Americans Underqualified For Thousands Of Microsoft Jobs

Redmond proposes: "Give foreigners visas, we'll pay up".

 

Microsoft has come up with an interesting proposal for increasing the number of foreign tech workers in the US: Use money to coax the government into giving out visas, thus raising the HI-B visa cap.

The company's general counsel, Brad Smith, suggested that US tech companies could pay the government $10,000 for each foreign national they hire under a new H-1B visa program, and $15,000 for each green card that is issued for a tech job. Smith's proposal came 27th September, at a discussion of STEM (science, technology, engineering and mathematics) education in the US.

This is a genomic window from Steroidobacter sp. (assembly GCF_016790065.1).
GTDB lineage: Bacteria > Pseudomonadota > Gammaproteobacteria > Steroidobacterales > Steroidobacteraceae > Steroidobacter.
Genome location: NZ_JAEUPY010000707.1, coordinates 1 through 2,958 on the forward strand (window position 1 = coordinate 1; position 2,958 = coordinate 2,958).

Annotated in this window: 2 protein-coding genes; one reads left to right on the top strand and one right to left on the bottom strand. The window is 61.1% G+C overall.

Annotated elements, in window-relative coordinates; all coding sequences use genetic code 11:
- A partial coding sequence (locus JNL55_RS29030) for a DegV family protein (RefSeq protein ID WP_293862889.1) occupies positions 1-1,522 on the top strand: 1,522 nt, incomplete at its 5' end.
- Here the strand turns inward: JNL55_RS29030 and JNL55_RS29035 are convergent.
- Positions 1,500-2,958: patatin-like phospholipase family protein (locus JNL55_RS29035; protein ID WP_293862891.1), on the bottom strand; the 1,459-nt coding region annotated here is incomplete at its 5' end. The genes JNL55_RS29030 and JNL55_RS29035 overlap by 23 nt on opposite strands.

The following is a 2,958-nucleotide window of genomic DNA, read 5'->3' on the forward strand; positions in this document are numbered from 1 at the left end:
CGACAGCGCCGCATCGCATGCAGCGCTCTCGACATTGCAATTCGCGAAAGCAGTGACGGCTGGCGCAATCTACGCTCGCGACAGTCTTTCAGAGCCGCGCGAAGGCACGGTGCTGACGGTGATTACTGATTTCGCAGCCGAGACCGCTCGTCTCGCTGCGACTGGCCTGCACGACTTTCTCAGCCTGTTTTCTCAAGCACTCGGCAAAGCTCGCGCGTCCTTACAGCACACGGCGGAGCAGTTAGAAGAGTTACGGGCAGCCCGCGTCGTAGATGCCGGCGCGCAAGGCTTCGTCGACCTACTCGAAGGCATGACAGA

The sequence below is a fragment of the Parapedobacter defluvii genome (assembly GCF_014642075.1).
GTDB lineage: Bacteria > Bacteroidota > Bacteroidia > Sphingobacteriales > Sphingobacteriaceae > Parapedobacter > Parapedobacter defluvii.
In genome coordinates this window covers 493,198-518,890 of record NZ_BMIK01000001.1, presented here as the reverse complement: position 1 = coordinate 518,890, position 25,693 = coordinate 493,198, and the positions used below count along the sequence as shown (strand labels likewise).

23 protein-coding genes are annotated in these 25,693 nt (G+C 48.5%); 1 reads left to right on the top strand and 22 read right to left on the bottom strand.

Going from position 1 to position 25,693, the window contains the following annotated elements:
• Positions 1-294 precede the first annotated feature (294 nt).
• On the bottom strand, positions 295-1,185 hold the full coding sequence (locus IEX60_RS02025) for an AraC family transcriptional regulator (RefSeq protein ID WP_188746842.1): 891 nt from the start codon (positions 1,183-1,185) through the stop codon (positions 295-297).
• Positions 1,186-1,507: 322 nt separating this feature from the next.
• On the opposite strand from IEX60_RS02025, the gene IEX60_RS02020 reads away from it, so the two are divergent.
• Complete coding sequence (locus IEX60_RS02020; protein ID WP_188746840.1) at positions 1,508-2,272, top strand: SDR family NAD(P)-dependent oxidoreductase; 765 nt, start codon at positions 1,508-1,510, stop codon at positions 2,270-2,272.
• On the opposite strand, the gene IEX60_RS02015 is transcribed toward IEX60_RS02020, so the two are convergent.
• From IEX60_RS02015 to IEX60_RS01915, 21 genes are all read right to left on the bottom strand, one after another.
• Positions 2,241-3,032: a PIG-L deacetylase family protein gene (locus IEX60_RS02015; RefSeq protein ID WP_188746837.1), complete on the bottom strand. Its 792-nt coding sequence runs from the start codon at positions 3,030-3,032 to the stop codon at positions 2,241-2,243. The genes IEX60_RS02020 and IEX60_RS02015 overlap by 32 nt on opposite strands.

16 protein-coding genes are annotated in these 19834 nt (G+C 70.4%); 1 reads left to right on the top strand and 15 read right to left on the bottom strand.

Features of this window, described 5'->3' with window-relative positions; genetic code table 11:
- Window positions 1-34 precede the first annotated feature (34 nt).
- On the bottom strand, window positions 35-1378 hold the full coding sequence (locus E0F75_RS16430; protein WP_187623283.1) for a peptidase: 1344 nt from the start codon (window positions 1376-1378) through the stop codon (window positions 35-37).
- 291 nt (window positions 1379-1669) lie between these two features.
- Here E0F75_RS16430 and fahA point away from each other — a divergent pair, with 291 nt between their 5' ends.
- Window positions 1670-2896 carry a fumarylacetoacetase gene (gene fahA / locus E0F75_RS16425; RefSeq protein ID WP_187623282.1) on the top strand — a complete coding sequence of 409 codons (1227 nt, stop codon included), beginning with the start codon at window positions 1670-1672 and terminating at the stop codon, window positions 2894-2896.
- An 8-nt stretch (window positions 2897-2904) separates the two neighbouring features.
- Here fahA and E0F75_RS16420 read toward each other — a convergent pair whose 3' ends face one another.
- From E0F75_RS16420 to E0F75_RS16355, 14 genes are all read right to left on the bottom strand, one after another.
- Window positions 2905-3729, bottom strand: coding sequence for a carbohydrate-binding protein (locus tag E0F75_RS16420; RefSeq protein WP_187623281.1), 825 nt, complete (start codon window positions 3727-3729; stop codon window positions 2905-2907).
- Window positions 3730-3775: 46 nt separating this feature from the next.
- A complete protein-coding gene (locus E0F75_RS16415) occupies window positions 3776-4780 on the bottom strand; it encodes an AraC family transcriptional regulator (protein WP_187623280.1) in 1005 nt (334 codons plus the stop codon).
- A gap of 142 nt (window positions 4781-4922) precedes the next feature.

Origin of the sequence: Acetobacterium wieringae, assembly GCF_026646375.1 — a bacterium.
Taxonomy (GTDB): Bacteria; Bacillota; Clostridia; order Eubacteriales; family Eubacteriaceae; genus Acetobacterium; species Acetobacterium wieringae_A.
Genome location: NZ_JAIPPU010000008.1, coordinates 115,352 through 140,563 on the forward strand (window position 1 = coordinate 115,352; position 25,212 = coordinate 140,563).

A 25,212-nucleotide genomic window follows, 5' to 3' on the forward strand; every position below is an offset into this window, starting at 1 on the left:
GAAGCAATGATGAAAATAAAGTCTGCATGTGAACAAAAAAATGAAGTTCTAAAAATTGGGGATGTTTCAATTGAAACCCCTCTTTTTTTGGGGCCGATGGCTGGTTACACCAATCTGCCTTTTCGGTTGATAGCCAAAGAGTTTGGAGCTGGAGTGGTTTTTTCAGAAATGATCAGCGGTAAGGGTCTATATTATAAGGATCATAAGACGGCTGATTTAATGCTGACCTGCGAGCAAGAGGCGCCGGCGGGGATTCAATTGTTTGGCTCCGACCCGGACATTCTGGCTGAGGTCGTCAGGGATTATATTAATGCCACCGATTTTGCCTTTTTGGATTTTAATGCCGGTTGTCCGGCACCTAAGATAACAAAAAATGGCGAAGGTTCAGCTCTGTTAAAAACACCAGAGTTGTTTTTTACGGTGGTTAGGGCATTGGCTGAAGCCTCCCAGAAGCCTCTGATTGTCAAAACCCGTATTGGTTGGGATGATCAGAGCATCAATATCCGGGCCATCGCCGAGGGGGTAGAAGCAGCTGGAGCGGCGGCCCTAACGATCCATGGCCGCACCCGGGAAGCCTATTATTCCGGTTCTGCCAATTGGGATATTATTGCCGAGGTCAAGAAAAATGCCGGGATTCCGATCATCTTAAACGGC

There are, apparently, six thousand jobs at Microsoft that US citizens aren't able to walk into. These include jobs for programmers and computer scientists. InformationWeek.com quotes Smith: "We are creating unfilled jobs... We have a shortage". He also hinted that Microsoft wasn't the only tech company with this kind of problem: The US economy creates 1,20,000 jobs each year that require science, technology, engineering and mathematics (STEM) skills, but US colleges produce only one-third that number of STEM graduates.

At the CES 2011 in San Francisco, GE CEO Jeffrey Immelt spoke disparagingly about sports therapists: "There's a million and a half engineers graduated in China every year. There's still more sports therapists graduated in the US than electrical engineers. So that's a losing equation. ... I mean, a good massage is still good, but it shouldn't stay that way."

Paying the government for H1-B visas and green cards seems the logical way forward, where everyone wins — except that logic and politics don't go together. At least not close to election time.


TAGS: Government, Microsoft, RMR